Down on the bottom tray toward the back, there was an empty pasta jar that had contained the Paul Newman sauce we’d used to make spaghetti the night before. Without thinking, we’d washed the jar in our dishwasher.
Both Jilda and I always wash the jars, although they frequently sit around collecting dust on our counters.
When it gets too cluttered, we reluctantly toss the jars into the trash. Recycling is an option, but it’s a pain for those who live here in Walker County.
But this morning as I reached in to retrieve the jar, I asked myself: “Why do we always wash these, knowing we’ll probably never use them?”
I contemplated the question for a moment and then it occurred to me that both our parents and grandparents did the same thing.
As I flipped through the dusty pages of my memory, I realized that recycling for them was not a fad, and they weren’t doing it because it was “the green thing to do.” They did it to survive.
They lived during the Great Depression where resources were scarce. They could reuse a quart jar to preserve food in the summer, so they could eat in the winter.
In today’s disposable society, that is such a strange concept. We’re conned into thinking the stuff we buy that’s made overseas is cheaper. We use an item a few times, and when it breaks, we toss it in the trash and go buy another one. Things that last are rare these days.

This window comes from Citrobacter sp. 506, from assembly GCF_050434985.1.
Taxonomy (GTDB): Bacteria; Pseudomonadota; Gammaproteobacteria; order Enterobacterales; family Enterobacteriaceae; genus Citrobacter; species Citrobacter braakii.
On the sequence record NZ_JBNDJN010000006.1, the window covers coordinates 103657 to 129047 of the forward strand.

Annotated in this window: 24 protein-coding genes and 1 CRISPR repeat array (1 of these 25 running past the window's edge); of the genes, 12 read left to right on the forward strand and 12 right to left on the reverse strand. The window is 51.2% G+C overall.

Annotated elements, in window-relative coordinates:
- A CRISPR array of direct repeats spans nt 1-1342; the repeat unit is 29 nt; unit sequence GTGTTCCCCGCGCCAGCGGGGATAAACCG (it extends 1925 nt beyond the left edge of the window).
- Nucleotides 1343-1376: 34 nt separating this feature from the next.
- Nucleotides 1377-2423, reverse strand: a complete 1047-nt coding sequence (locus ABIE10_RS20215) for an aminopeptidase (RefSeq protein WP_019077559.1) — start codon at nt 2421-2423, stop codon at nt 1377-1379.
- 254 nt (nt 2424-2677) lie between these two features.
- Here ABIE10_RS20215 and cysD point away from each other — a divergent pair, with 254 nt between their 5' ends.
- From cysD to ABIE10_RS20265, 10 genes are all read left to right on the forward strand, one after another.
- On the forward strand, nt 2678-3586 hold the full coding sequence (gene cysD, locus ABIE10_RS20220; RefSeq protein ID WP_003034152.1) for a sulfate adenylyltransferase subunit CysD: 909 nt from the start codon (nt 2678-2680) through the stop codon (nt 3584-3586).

When Jilda’s mother passed away, we worked months in her old house to dispose of all the things they had accumulated through the years.
In the basement were shelves of canned beets, tomatoes, pickles, blackberries, peaches, and okra. There were old rusty tools hanging on the walls that were made early in the 20th century. With a little oil, along with some love and care, the tools would last another 100 years.
Ruby and Sharky left those tools and other stuff from the basement workshop to the kids. When it came to divvying out the tools, Jilda and I chose a long-handled hoe, a tray of wrenches made of real steel and plumbing tools. My other choice was an odd one.
As long as Sharky lived, he collected nuts, bolts and other hardware. If he was in the grocery store parking lot and saw a nut, bolt or washer lying on the ground, he picked it up as if it were a shiny dime. When he got home, he tossed them into a five-gallon bucket.
I inherited that bucket of bolts, and to this day, if my truck, lawnmower, tiller or anything else loses a nut or washer, I always take a long screwdriver and rattle through that bucket of bolts. Nine times out of 10, I’ll find exactly what I need to make repairs.
I guess what I’m saying is that our impulse to save jars, plastic containers, and other things is one that was ingrained from a very early age.
I can’t help believing that our country would be better off if we all learned from our ancestors and recycled more.